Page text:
Oilers 12 Days of Hockeymas: Only 2 Playoff Berths Since the 2005-06 Cup Final

The ’12 Days of Christmas’ is a classic holiday song first published in its current form in 1908. In a nod to the classic carol, join The Hockey Writers as we count down the 12 Days of Hockeymas. Each day, we will provide you with a piece of hockey history as we eagerly await the start of the 2020-21 NHL season.

The Edmonton Oilers have seen some rough times over the past decade. Since squeezing into the playoffs as the eighth seed and making an unlikely run to the Stanley Cup Final in 2005-06, they’ve only made the playoffs twice. What has been holding the team back since then?

Offense Hasn’t Been Great

With players like Connor McDavid and Leon Draisaitl challenging for the Art Ross Trophy year after year, it doesn’t seem right to name scoring as one of the faults of these Oilers teams. But before the dynamic duo stepped on the scene, the offence just hadn’t been cutting it. In the 14 years since the Oilers’ Cup Final run, the team has scored fewer goals than the league average in all but three seasons.

Since their trip to the Stanley Cup Finals in 2005-06, the Oilers have only scored more goals than the league average three times.
Since their trip to the Stanley Cup Finals in 2005-06, the Oilers have only scored more goals than the league average three times.

On top of this, prior to McDavid making his debut, the Oilers struggled to find high-end goal scorers, having only three players score 30 or more goals in the time since their Cup Final run — Ryan Smyth in 2007-08, Dustin Penner in 2009-10, and Jordan Eberle in 2011-12. To find a 40-goal scorer for the Oilers, one would have to look as far back as the early ’90s. The last Oiler to score 40 or more goals prior to McDavid was Petr Klima during the 1990-91 season.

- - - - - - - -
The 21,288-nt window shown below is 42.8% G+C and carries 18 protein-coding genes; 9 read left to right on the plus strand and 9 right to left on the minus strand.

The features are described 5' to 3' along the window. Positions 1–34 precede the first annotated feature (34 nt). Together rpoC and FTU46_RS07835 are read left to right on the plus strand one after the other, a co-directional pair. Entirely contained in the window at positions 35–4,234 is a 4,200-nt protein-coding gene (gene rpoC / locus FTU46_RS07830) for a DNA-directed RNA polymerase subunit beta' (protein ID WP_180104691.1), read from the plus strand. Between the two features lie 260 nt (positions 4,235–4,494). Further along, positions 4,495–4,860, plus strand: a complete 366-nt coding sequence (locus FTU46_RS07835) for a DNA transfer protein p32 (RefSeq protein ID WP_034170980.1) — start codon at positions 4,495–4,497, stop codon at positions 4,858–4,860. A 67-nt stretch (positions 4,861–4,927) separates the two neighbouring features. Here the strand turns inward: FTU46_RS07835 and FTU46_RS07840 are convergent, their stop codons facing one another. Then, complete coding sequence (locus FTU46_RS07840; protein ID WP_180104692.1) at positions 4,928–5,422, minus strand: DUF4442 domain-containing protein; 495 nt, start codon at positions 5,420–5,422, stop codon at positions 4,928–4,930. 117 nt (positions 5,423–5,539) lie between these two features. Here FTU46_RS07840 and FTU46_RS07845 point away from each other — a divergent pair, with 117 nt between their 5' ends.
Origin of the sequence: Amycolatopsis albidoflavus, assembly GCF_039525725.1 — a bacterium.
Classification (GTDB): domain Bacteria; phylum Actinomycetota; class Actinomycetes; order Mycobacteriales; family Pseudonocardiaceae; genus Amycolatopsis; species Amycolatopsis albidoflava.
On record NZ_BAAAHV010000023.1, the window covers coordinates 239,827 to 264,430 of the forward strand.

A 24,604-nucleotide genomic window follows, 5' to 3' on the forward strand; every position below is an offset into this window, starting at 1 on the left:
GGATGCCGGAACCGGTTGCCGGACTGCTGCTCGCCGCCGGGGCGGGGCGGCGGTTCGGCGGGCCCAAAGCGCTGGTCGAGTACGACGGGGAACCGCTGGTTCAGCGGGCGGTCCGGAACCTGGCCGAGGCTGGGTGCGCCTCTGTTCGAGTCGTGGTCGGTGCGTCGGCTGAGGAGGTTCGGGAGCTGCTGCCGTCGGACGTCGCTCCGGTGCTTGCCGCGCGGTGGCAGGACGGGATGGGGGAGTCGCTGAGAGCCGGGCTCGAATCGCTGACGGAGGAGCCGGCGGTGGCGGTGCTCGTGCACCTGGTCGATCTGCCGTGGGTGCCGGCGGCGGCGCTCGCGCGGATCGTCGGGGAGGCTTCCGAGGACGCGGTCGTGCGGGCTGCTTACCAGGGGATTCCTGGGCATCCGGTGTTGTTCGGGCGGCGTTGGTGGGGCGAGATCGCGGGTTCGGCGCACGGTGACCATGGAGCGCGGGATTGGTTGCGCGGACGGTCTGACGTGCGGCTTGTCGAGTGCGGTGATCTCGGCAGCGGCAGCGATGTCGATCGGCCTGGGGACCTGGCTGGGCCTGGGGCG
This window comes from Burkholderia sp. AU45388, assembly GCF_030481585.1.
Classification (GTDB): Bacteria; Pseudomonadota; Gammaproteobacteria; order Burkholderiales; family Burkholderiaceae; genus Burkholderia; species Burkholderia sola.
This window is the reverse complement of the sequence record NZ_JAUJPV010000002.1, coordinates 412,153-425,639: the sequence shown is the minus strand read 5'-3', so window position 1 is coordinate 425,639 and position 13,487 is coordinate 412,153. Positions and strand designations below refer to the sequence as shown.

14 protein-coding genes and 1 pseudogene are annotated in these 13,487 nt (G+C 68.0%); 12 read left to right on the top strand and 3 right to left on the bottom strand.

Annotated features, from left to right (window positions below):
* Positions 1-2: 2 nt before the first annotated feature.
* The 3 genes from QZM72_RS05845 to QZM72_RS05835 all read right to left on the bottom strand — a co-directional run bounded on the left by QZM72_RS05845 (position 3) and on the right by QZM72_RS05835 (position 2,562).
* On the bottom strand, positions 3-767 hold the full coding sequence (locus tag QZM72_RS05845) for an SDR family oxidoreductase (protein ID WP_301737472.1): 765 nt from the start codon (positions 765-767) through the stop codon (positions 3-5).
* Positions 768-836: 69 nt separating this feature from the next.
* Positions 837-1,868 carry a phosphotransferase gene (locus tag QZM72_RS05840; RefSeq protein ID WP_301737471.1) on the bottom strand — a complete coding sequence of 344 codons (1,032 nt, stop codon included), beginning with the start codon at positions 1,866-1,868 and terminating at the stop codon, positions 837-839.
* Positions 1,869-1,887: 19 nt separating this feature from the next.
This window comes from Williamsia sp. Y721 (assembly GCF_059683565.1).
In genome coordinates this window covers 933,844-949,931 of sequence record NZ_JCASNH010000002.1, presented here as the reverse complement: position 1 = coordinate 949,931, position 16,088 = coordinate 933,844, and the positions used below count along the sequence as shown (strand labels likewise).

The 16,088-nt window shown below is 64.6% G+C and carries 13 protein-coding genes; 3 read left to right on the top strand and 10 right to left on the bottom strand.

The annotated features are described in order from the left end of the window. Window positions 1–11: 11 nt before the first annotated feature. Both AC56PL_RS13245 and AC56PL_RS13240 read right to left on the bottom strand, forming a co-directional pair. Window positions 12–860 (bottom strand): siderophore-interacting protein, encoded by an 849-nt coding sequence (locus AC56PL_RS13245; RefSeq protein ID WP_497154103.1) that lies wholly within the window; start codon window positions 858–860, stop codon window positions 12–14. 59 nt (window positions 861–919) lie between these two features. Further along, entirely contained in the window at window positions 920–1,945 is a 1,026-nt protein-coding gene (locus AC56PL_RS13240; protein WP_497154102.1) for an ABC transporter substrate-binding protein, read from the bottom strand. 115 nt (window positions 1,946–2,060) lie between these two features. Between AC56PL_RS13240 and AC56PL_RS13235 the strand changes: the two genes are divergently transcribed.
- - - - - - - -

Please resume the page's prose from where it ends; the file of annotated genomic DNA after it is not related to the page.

Now, things have improved for the Oilers offence, thanks to top-end talents like McDavid and Draisaitl, but for years, the team was held back by a lack of consistent scoring.

Oilers Have Lacked an Elite Defender

Chris Pronger was a massive part of the Oilers’ Cup Final team, with his playoff heroism showing the impact that an elite defender has on his team. Since his departure, the Oilers have struggled to find a defender that can fill the hole he left.

Over the past 14 seasons, the Oilers have only had one player receive Norris Trophy votes for best defenceman. That player was Sheldon Souray in 2008-09, meaning that no Oiler has received a Norris Trophy vote in over 10 years. This makes the Oilers one of only two teams not to have a player receive Norris votes over that span, with the other being the New Jersey Devils.

Sheldon Souray is the only Oilers’ defenceman to receive Norris Trophy votes since 2009 (THW Archives)

Having taken defenders like Evan Bouchard and Philip Broberg with high picks in two of the last three drafts, the Oilers seem to be focused on building a strong defensive core for the future. Other young defencemen such as Caleb Jones and William Lagesson have now become a part of the Oilers’ prospect pipeline and will look to make the most of whatever chances they get this season. With these prospects as well as established players like Darnell Nurse, Tyson Barrie, Adam Larsson, and Ethan Bear who is settling into the NHL, the Oilers’ defense looks to be more solid than it has been in years.